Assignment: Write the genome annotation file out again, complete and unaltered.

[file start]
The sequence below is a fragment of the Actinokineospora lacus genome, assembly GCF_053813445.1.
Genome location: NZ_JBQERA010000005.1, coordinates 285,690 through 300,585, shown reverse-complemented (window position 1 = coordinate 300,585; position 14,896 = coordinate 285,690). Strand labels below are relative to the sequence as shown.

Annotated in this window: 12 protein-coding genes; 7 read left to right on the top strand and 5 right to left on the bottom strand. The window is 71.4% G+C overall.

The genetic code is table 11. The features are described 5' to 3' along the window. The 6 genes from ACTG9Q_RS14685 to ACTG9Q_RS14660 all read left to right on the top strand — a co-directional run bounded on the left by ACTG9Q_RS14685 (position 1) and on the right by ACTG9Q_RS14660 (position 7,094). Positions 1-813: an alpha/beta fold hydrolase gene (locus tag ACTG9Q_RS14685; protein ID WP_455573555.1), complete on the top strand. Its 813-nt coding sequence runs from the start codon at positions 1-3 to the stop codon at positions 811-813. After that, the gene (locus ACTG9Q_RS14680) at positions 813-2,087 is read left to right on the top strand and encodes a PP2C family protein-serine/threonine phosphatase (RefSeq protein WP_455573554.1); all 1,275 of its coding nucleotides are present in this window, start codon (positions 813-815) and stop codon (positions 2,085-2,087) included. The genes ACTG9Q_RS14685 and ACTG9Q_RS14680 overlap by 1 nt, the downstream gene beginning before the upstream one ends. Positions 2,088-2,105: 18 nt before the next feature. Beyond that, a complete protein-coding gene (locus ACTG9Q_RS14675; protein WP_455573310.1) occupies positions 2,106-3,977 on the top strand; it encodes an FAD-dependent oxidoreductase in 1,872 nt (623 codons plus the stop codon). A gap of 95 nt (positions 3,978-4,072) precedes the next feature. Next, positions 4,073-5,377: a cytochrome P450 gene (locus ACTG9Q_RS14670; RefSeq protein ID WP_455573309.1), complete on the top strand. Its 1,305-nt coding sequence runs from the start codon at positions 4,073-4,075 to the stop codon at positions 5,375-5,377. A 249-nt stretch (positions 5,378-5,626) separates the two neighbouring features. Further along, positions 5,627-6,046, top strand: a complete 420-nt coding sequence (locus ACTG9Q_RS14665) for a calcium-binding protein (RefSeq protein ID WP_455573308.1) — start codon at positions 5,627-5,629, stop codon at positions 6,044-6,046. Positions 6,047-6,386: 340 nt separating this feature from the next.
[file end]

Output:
The sequence below is a fragment of the Actinokineospora lacus genome, assembly GCF_053813445.1.
Genome location: NZ_JBQERA010000005.1, coordinates 285,690 through 300,585, shown reverse-complemented (window position 1 = coordinate 300,585; position 14,896 = coordinate 285,690). Strand labels below are relative to the sequence as shown.

Annotated in this window: 12 protein-coding genes; 7 read left to right on the top strand and 5 right to left on the bottom strand. The window is 71.4% G+C overall.

The genetic code is table 11. The features are described 5' to 3' along the window. The 6 genes from ACTG9Q_RS14685 to ACTG9Q_RS14660 all read left to right on the top strand — a co-directional run bounded on the left by ACTG9Q_RS14685 (position 1) and on the right by ACTG9Q_RS14660 (position 7,094). Positions 1-813: an alpha/beta fold hydrolase gene (locus tag ACTG9Q_RS14685; protein ID WP_455573555.1), complete on the top strand. Its 813-nt coding sequence runs from the start codon at positions 1-3 to the stop codon at positions 811-813. After that, the gene (locus ACTG9Q_RS14680) at positions 813-2,087 is read left to right on the top strand and encodes a PP2C family protein-serine/threonine phosphatase (RefSeq protein WP_455573554.1); all 1,275 of its coding nucleotides are present in this window, start codon (positions 813-815) and stop codon (positions 2,085-2,087) included. The genes ACTG9Q_RS14685 and ACTG9Q_RS14680 overlap by 1 nt, the downstream gene beginning before the upstream one ends. Positions 2,088-2,105: 18 nt before the next feature. Beyond that, a complete protein-coding gene (locus ACTG9Q_RS14675; protein WP_455573310.1) occupies positions 2,106-3,977 on the top strand; it encodes an FAD-dependent oxidoreductase in 1,872 nt (623 codons plus the stop codon). A gap of 95 nt (positions 3,978-4,072) precedes the next feature. Next, positions 4,073-5,377: a cytochrome P450 gene (locus ACTG9Q_RS14670; RefSeq protein ID WP_455573309.1), complete on the top strand. Its 1,305-nt coding sequence runs from the start codon at positions 4,073-4,075 to the stop codon at positions 5,375-5,377. A 249-nt stretch (positions 5,378-5,626) separates the two neighbouring features. Further along, positions 5,627-6,046, top strand: a complete 420-nt coding sequence (locus ACTG9Q_RS14665) for a calcium-binding protein (RefSeq protein ID WP_455573308.1) — start codon at positions 5,627-5,629, stop codon at positions 6,044-6,046. Positions 6,047-6,386: 340 nt separating this feature from the next.